Administering Naloxone

Nina, an LPN, works in a community-based primary health care clinic on Vancouver’s Downtown East Side. Her client, Sam, has been found non-responsive in the clinic’s washroom. Nina knows Sam has a substance use disorder and suspects an opioid overdose. She knows LPNs can administer naloxone without an order.

What’s next?

  • Nina instructs her colleague to call 911
  • Nina assesses Sam and makes a nursing diagnosis of an opioid overdose 
  • Nina determines Sam requires administration of naloxone
  • Nina follows her employer’s overdose response policy and protocol
  • Nina administers an initial dose of naloxone and evaluates Sam’s response
  • Nina continues to evaluate Sam and administers additional doses of naloxone as needed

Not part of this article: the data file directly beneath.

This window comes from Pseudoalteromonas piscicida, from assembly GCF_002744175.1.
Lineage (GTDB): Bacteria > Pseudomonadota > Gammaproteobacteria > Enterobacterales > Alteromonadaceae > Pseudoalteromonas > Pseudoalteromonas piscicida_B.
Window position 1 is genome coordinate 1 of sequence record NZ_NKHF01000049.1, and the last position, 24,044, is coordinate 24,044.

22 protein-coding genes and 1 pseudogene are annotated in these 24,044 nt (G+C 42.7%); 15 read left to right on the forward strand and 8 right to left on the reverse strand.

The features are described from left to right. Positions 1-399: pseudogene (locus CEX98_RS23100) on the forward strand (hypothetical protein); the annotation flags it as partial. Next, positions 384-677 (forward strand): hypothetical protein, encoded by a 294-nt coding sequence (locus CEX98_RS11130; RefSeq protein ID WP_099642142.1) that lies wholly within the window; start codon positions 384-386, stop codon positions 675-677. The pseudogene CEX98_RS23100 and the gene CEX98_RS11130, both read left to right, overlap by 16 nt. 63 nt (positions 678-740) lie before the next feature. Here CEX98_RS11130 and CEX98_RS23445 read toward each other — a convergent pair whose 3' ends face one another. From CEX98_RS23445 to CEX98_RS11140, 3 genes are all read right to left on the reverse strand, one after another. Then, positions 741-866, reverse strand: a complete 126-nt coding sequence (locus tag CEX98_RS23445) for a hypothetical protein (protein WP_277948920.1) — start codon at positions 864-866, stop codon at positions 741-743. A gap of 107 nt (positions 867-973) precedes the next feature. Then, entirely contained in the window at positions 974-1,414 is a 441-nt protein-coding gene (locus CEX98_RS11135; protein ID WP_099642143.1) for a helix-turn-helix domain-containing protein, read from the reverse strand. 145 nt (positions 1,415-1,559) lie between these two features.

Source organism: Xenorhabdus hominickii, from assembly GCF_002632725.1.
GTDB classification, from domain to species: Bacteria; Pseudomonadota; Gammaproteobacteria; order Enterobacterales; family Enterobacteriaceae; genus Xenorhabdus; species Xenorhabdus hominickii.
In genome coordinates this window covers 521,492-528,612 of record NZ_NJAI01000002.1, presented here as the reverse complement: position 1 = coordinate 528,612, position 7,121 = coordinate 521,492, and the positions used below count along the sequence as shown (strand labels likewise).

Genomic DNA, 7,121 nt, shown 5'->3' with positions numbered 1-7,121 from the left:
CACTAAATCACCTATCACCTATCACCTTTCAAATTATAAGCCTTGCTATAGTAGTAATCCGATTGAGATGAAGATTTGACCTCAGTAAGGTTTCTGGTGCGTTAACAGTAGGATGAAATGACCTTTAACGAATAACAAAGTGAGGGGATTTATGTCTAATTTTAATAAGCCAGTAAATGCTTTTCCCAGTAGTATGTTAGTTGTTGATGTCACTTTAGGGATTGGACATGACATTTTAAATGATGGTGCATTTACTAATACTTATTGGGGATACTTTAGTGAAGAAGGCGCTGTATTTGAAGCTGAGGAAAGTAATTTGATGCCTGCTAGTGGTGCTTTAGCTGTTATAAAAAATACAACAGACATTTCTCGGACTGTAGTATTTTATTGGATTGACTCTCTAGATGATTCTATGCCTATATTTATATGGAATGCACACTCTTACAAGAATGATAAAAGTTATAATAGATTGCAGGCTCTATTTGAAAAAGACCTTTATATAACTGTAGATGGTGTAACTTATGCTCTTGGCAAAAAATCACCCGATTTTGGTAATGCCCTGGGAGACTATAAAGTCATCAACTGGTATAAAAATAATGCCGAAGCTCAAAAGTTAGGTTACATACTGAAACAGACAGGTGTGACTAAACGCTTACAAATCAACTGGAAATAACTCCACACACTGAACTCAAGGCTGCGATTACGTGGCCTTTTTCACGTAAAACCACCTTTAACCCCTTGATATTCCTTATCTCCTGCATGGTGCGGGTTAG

• Nina stays with Sam until the ambulance arrives
  • Nina documents according to her employer’s policy

What is entry-level LPN practice?

Entry-level practical nursing education programs teach medication administration via intramuscular, subcutaneous and intranasal routes.

Entry-level practical nursing education programs include some information about substance abuse.

Which CLPNBC limits and conditions apply? 

LPNs compound, dispense and administer naloxone without an order to treat an opioid overdose. See Scope of Practice non-restricted activity #9, page 26.

When acting without an order LPNs follow Standards for Acting without an Order. See Scope of Practice page 9.